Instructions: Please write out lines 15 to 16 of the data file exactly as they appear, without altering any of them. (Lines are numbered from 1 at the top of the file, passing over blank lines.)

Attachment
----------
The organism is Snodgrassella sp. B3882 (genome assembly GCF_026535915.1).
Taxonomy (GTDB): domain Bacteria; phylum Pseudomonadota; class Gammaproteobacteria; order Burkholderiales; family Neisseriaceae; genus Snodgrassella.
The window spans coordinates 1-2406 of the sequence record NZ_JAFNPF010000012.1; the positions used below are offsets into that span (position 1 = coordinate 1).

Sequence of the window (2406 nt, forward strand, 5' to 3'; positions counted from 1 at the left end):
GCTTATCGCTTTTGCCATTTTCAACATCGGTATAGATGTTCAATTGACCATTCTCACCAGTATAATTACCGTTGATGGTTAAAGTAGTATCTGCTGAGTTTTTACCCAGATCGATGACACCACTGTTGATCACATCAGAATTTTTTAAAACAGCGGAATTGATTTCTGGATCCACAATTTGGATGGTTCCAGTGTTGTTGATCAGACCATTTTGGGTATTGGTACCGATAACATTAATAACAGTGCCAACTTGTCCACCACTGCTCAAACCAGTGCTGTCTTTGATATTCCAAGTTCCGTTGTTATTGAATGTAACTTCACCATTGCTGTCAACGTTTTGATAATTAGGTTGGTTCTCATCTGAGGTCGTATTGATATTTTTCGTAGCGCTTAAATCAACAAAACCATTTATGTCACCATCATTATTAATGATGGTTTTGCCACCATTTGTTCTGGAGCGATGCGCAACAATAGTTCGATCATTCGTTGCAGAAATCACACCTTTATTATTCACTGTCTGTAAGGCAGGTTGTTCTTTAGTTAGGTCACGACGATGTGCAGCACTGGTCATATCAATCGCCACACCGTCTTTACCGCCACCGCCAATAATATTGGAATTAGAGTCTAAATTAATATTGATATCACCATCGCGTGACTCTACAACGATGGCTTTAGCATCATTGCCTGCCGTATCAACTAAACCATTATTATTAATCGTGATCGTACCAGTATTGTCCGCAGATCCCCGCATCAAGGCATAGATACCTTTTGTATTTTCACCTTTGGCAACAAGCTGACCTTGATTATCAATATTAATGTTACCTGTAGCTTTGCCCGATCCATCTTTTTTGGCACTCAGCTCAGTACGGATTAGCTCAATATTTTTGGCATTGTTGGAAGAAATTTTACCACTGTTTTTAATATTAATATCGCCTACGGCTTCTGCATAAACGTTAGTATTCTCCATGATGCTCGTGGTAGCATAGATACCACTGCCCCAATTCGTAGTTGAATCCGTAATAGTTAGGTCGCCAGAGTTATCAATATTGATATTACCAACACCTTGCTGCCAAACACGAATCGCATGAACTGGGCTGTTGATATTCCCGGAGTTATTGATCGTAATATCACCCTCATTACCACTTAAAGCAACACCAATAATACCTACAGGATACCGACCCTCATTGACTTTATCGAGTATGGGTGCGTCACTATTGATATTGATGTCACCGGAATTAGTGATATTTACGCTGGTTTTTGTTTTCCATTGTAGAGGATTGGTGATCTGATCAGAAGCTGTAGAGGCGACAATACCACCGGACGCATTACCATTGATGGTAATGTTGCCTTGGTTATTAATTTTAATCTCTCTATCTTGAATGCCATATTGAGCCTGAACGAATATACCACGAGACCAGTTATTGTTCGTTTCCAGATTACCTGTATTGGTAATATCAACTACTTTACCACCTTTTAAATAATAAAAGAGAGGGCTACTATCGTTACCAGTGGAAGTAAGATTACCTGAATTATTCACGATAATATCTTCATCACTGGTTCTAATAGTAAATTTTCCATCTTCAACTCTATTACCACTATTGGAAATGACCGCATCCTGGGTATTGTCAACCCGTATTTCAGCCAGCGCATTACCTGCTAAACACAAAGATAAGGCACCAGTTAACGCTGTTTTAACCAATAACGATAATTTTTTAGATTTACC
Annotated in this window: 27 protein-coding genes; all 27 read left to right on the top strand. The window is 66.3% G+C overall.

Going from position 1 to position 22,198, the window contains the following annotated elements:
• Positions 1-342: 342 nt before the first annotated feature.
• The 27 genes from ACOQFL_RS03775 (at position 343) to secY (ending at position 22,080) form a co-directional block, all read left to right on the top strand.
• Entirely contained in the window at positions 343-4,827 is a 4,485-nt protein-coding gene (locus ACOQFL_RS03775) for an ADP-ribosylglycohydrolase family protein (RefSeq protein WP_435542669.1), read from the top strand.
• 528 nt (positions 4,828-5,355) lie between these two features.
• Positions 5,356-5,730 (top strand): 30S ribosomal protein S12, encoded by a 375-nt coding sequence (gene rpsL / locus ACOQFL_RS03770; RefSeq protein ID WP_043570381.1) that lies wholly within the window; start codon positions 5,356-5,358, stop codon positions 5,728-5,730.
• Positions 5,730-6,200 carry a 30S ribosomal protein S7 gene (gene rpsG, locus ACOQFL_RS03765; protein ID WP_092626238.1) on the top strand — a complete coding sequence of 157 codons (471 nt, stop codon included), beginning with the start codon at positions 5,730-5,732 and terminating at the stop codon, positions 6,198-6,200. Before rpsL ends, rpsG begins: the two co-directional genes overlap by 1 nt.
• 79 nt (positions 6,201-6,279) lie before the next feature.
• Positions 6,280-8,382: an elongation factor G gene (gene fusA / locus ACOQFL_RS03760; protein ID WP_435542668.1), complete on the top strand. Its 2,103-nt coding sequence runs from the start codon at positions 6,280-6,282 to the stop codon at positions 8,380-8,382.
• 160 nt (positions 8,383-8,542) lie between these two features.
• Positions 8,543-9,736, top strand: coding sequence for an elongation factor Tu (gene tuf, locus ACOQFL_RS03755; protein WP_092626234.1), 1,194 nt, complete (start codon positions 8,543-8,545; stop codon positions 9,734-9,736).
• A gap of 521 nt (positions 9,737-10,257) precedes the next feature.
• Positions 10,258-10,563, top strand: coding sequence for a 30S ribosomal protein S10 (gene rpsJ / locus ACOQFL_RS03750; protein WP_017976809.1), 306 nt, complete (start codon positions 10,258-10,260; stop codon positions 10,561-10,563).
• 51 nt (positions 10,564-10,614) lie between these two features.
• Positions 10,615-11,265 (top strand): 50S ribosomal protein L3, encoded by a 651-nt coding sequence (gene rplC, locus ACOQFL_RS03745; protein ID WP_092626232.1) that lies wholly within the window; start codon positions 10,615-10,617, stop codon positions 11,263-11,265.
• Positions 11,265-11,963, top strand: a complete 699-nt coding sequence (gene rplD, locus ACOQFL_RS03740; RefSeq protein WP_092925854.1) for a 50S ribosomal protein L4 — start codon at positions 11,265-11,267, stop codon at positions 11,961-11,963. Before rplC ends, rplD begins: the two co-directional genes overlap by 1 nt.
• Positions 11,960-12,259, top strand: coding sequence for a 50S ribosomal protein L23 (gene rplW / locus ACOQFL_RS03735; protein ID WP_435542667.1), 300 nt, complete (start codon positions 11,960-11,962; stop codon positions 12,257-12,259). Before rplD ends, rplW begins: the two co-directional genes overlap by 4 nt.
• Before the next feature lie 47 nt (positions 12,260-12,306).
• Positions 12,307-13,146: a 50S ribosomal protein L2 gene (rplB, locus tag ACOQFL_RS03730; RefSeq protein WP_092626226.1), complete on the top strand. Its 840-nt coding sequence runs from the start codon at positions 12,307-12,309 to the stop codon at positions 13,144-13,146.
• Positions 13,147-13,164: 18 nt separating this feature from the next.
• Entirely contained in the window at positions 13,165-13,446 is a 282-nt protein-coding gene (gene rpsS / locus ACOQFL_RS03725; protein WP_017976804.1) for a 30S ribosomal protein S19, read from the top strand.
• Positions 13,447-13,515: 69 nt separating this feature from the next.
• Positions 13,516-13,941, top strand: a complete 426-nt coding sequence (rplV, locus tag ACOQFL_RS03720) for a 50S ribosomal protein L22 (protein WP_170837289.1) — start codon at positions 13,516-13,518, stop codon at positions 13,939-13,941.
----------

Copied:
• Positions 6,280-8,382: an elongation factor G gene (gene fusA / locus ACOQFL_RS03760; protein ID WP_435542668.1), complete on the top strand. Its 2,103-nt coding sequence runs from the start codon at positions 6,280-6,282 to the stop codon at positions 8,380-8,382.
• 160 nt (positions 8,383-8,542) lie between these two features.